|6||Utilized less memory while synchronizing metadata of the repositories.||Excessive memory consumption when synchronizing metadata of the repositories.|
|7||Uses a satisfiability algorithm for faster dependency resolution.||Slow dependency resolution because of a public API.|
|8||During the DNF update, any package containing irrelevant dependencies will not be updated.||YUM will update a package even if it contains irrelevant dependencies.|
|9||If a repository doesn’t respond during a transaction, DNF will skip and continue using the available repositories.||If YUM comes across an unresponding repository during a transaction, it immediately stops.|
|10||While deleting a package, DNF will automatically remove any dependency packages that were not specifically installed by the user.||YUM does not have this functionality.|
|11||DNF does not protect Kernel packages. That means you can delete Kernel packages, even the one that is running.||YUM protects Kernel packages and does not allow to delete them.|
|12||DNF is compiled of 29k lines of code.||YUM is compiled of 56k lines of code.|
|13||dnf update and dnf upgrade do the same thing.||yum update will update all the system packages but will not remove obsolete packages on the other hand, yum upgrade will remove obsolete packages while updating system packages.|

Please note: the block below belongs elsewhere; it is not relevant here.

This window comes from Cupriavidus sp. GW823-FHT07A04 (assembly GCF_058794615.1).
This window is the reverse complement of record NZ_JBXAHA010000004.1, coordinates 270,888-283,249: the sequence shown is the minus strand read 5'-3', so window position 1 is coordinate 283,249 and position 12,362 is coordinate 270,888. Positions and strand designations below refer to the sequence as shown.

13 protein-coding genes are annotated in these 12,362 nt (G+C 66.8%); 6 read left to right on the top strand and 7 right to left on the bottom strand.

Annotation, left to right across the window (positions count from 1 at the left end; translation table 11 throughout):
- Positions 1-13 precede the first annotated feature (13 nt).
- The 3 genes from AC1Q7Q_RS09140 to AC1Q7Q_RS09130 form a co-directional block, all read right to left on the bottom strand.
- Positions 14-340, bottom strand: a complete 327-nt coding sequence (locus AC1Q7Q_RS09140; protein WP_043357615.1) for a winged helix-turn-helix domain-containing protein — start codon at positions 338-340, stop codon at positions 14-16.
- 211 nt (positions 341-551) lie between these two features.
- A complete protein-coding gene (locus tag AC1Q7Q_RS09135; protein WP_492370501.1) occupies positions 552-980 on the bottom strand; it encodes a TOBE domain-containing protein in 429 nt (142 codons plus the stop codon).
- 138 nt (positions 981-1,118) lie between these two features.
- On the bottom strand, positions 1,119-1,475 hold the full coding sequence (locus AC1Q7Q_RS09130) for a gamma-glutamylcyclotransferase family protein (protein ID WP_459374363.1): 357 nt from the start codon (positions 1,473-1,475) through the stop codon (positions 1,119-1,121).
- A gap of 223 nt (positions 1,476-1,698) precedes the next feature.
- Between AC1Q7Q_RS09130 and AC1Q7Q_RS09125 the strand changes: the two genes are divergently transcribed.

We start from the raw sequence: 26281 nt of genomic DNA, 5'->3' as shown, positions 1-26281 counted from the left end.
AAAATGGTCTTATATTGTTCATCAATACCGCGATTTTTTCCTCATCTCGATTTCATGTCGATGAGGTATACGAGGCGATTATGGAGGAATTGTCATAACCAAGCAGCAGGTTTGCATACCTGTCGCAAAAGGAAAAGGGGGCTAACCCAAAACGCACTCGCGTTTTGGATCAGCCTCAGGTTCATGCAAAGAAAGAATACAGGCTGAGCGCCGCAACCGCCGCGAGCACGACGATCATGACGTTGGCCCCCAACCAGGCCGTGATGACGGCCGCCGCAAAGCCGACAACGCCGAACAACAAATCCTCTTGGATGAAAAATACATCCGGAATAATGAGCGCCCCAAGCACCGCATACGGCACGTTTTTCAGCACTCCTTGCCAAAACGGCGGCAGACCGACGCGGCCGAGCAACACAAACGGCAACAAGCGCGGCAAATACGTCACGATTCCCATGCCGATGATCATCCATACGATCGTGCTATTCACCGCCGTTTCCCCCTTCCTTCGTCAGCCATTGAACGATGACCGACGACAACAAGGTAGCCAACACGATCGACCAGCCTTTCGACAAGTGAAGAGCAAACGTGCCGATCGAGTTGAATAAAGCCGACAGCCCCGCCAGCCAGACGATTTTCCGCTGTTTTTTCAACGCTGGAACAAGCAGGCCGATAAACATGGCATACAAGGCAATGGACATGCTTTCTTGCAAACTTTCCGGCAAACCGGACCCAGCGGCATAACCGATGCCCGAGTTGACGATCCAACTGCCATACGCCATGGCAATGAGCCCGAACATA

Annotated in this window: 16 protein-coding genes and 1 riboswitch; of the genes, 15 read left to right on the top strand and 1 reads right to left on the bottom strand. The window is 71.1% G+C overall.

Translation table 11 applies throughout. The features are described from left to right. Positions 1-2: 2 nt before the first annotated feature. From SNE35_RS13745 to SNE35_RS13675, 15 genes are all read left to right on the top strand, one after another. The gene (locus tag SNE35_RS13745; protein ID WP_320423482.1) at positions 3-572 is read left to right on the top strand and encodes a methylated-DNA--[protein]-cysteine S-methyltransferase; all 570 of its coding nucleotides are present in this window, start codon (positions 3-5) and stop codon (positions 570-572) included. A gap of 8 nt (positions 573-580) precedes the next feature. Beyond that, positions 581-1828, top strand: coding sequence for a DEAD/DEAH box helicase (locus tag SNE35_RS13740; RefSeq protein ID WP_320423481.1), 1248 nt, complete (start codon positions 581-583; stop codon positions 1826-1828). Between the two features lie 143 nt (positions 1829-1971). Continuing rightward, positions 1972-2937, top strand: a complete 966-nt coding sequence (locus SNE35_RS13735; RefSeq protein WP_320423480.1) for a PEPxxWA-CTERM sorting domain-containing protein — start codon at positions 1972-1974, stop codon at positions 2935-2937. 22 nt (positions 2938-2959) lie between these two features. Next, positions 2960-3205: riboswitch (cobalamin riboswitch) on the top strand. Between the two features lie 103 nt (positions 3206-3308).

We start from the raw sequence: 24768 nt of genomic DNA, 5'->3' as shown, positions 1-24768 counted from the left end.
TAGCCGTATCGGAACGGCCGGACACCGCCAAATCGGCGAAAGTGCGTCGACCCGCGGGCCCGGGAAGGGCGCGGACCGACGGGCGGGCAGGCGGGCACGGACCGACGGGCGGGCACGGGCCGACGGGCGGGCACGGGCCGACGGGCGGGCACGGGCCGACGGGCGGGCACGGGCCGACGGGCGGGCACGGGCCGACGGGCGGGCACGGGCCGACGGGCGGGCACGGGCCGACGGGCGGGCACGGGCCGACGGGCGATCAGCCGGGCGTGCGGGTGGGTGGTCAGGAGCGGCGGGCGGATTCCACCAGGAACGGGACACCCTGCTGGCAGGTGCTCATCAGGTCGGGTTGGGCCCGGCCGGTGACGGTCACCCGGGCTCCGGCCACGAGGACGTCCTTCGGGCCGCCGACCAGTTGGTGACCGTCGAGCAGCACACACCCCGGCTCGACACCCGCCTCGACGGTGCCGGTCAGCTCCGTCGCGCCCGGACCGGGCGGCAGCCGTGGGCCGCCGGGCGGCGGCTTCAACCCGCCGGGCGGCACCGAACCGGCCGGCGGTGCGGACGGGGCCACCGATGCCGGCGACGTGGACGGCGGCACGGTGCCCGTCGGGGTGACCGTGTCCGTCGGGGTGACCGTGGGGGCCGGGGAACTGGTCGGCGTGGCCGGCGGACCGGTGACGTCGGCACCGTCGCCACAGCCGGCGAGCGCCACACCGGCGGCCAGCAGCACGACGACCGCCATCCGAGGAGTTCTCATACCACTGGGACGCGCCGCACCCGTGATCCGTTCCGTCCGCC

We talked about how DNF has a better mechanism for dependency resolution. Let’s take a brief look at what libraries are used by DNF to perform better dependency resolution.
- libsolv: this library is utilized by DNF package manager for reading repositories and solving packages.
- hawkeye: this library provides C and Python API to libsolv.
- librepo: this library provides C and Python API to download metadata and packages related to the Linux repository.
- libcomps: this library ensures the same functionality in DNF as
yum.compslibrary in YUM package manager.
Let’s take a brief look at what are some of the benefits DNF package manager offers to end-user as well as developers.
The benefit for the end-user in making the switch from YUM to DNF means a more authentic experience. And DNF is able to offer this reliability because of its better dependency-solving ability.
Users will not face the issue that while installing a package the system gets stuck on resolving a dependency. DNF is smarter in that sense, thus enhancing the user experience.
Also installing or upgrading will be faster and that too with less memory consumption during package installation. This also leads to a better user experience. Especially considering that the YUM package manager was getting slower and slower for running upgrades.
For developers, moving to DNF means faster and more reliable work since all exposed APIs are well documented. Another good thing about DNF is that C will still implement it.
Like hawkeye and librepo more C-based APIs will be released in the future. This is a huge plus for development since C is still widely used.
Could be worth mentioning, that in more recent systems (not sure since when), both yum and dnf actually link to the same executable, dnf-3 – so it does not matter which one is used.